Mechanics Explorer provides access to Model Report, a SimMechanics utility that summarizes the assembly status of each joint and constraint in a model. Open this utility to determine which joint has failed to assemble. To do this, in the Mechanics Explorer menu bar, select Tools > Model Report.
Model Report opens in a new window. A red square indicates that the model, as expected, has failed to assemble. A second red square indicates that an unassembled joint, Pg, is the only contributing factor in the model assembly error. This information enables you to concentrate your troubleshooting efforts on a small block diagram region—that surrounding the Pg joint block.
The error message that SimMechanics issued during model update identifies position violation as the root cause of assembly failure. This suggests that the frames connected by joint Pg are improperly aligned. To confirm this hypothesis, check the orientation of these frames in Mechanics Explorer.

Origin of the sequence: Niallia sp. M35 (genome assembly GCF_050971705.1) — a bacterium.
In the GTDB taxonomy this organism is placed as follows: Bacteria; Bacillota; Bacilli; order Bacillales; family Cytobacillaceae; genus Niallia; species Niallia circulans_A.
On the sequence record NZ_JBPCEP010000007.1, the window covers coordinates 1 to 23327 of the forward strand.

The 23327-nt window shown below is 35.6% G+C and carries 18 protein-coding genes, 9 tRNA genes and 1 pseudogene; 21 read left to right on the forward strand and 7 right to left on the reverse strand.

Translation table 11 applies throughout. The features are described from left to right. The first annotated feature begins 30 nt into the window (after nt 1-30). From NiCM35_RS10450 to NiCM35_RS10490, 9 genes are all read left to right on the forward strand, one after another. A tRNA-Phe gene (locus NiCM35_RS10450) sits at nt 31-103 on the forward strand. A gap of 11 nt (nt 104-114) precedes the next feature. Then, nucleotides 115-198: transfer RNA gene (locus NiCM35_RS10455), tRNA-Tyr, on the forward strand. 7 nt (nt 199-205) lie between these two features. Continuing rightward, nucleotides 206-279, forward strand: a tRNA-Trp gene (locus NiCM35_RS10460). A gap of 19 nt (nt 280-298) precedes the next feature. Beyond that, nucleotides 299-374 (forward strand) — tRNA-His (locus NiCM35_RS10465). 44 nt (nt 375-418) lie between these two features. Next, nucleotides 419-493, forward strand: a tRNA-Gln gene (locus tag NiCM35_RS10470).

In the Mechanics Explorer tree pane, select Pg.
In the Mechanics Explorer visualization pane, examine the position and orientation of the highlighted frames. These are the frames that appear in a light turquoise blue color.
The two frames are offset along the Z axis. This offset is valid, since joint Pg contains a prismatic primitive aligned with the Z axis, providing the frames with one translational degree of freedom along that axis. However, the two frames are also rotated with respect to each other about the common Z axis. This offset is invalid, since joint Pg contains no Revolute or Spherical primitives, and hence no rotational degrees of freedom about any axis. To correct the model assembly error, you must rotate either of the two frames so that all of their axes are parallel to each other.